Joe Carnahan’s The Raid Isn’t a Remake After All

Exclusive: Joe Carnahan and Frank Grillo are remaking the Indonesian action classic, The Raid. Or are they?

The Raid
Photo: Netflix

Fresh off this past weekend’s release of Boss Level, and with his next film Copshop already in post-production, writer/director Joe Carnahan now hopes to turn his attention to his next project: a long-developing remake of the 2011 Indonesian action/crime thriller, The Raid (known in the U.S. as The Raid: Redemption).

Or maybe not. Asked about the project, which was first announced with a different director in 2014 before Carnahan came aboard three years later, Carnahan says that the English-language version of the stunning original has drifted away from being a true remake.

“It’s our version of The Raid,” says Carnahan about the film, which will be produced for Screen Gems through his and actor Frank Grillo’s Warparty production banner. “I wrote that in a very modular way, so we had a disagreement with the existing property holders. We could kind of segue out, and we’d have our own version of that.”

Carnahan continues, “Listen, I did a movie about people assaulting a penthouse and going after a guy six years before The Raid. Smokin’ Aces was also in that vein. So it’s not like I’m re-lifting materials from that movie. But our script is very, very different. It’s not so heavily fight-based. There’s a ton of fights in there, but that’s not the linchpin of the movie.”

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The original The Raid was directed by Welsh filmmaker Gareth Evans (Netflix’s Apostle) and starred Indonesian actor and martial artist Iko Uwais as Rama, a rookie cop who joins a dangerous mission to infiltrate a high-rise apartment tower controlled by a powerful drug lord. The grueling journey up to the top floor–where the crime boss Tama is situated–is marked by pitched, intensely violent, and gruesome battles between the cops and Tama’s minions. Along the way there are also betrayals, secret agendas revealed, and more.

The original, a jaw-dropping ballet of incredibly staged fighting and bloodshed, introduced the world to pencak silat, a full-body style of Indonesian martial arts that is as relentless psychologically as it is physically. The Raid earned rave reviews from critics around the world and was a success in limited release, leading Evans and Uwais to return for a sequel, The Raid 2, in 2014.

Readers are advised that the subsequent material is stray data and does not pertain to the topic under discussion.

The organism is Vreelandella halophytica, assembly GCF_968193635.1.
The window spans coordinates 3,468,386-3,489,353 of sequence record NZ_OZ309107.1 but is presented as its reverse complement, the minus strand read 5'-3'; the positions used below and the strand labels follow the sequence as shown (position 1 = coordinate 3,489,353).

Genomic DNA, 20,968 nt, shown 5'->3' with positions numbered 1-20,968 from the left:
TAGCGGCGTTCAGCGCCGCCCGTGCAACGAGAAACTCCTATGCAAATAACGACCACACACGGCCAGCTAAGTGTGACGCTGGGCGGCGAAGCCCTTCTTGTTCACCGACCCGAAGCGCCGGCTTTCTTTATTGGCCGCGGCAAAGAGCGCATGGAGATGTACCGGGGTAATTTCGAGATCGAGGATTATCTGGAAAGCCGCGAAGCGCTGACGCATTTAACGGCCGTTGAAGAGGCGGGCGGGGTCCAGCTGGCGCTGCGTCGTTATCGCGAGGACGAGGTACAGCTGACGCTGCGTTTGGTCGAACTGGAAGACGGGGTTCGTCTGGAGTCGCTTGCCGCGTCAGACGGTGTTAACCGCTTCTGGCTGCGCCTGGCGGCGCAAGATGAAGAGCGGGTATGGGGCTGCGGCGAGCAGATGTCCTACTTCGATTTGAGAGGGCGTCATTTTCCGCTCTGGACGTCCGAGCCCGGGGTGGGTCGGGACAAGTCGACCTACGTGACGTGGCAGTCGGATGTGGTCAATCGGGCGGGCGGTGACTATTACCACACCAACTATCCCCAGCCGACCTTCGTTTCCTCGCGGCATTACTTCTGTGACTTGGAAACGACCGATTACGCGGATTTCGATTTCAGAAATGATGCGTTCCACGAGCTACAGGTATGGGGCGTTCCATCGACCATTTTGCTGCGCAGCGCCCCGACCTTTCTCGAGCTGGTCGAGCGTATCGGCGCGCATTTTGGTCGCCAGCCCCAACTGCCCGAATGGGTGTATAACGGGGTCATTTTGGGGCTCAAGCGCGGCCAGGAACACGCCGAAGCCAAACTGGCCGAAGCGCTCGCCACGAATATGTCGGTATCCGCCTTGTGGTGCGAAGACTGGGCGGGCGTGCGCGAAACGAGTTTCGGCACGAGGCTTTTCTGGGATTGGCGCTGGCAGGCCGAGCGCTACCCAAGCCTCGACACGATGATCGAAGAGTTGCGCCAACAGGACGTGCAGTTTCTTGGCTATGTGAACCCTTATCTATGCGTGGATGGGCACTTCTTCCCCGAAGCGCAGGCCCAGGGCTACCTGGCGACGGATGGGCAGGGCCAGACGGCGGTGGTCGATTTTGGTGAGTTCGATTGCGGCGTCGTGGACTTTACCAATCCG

Carnahan is right about the “assault on a large building to get one person” narrative: his own Smokin’ Aces featured a bevy of FBI agents and assassins invading a Lake Tahoe hotel to nab a would-be crime boss, while 2012’s Dredd–released shortly after The Raid–featured the title character assaulting a 200-story apartment block to capture the drug lord Ma-Ma (Lena Headey) at all costs.

But The Raid arguably did it with a stylization and level of violence not quite matched by Western movies, and it should be interesting to see how Carnahan handles the material.

“I’m excited to go and put that thing together, and try to get that that film made,” he says, noting that the plan is for Grillo–who’s been attached since 2014–to star in it.

The director reaffirms that he doesn’t see it as a straight remake: “No, not at all… I think it’s a completely separate franchise, if you want my honest opinion.”

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In the meantime, if you want another high-octane dose of Carnahan and Grillo’s brand of hyper-intense, insanely violent action, Boss Level is now streaming on Hulu.